"All who believed were together and had all things in common; they would sell their possessions and goods and distribute the proceeds to all, as any had need." - Acts 2:42-47
I love my church but I find it difficult to imagine all of us emptying our savings accounts and dumping them into a common pot. I can't picture us all selling our cars, so that everyone gets the same vehicle, be it a bike, a Chevy, or a skateboard. I'm in awe of the early church in the book of Acts, where they shared it all in common. Today, we would talk these people into doing a reality TV show. We'd film them squabbling over who brought the most bread or wine to this giant ecclesiastical yard sale. In other words, I don't believe this was actually easy for them.
I see this scripture as a goal. And at church, we come closer to living it out than we do at work, or school, or the sports arena. At least every week in church, we do share some of what's in our pockets. For this reason, I am in favor of always putting something in the offering plate when it is passed. You may pay most of your pledge by check through the mail, but that weekly act of taking something out of the wallet that is "mine" and putting it in the plate that is "ours" is a spiritual discipline. It reminds us that none of what we have is really ours.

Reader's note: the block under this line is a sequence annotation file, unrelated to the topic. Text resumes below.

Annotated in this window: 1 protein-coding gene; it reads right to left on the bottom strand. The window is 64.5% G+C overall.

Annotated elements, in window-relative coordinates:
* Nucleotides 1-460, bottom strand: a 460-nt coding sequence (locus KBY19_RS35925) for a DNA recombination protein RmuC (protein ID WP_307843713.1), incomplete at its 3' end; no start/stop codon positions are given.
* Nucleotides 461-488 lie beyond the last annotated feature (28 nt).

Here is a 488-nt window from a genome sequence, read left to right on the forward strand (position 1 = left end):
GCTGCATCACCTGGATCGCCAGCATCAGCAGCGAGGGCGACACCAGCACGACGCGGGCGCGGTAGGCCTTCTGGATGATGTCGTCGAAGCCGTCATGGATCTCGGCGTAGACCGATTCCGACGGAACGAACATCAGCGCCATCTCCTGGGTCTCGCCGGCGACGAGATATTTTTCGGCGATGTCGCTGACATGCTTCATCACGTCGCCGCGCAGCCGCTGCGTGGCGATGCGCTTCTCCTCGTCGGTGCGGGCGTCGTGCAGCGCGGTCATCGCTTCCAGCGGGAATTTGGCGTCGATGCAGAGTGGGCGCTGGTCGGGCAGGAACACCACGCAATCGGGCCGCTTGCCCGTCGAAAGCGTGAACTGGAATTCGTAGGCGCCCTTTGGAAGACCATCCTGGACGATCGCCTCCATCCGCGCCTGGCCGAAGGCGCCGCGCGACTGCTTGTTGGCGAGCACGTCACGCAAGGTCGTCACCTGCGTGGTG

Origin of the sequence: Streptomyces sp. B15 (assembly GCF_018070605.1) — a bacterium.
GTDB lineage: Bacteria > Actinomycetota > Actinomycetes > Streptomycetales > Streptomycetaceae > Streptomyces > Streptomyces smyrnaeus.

Generous, God whether I need to share my money, my time, my feelings or my thoughts, help me to imagine a more generous way of life. Amen.
Lillian Daniel, author of When "Spiritual But Not Religious" is Not Enough, has a chapter in the new anthology, What My Mother Gave Me: Thirty-one Women on the Gifts That Mattered Most. Follow her on twitter @lillianfdaniel.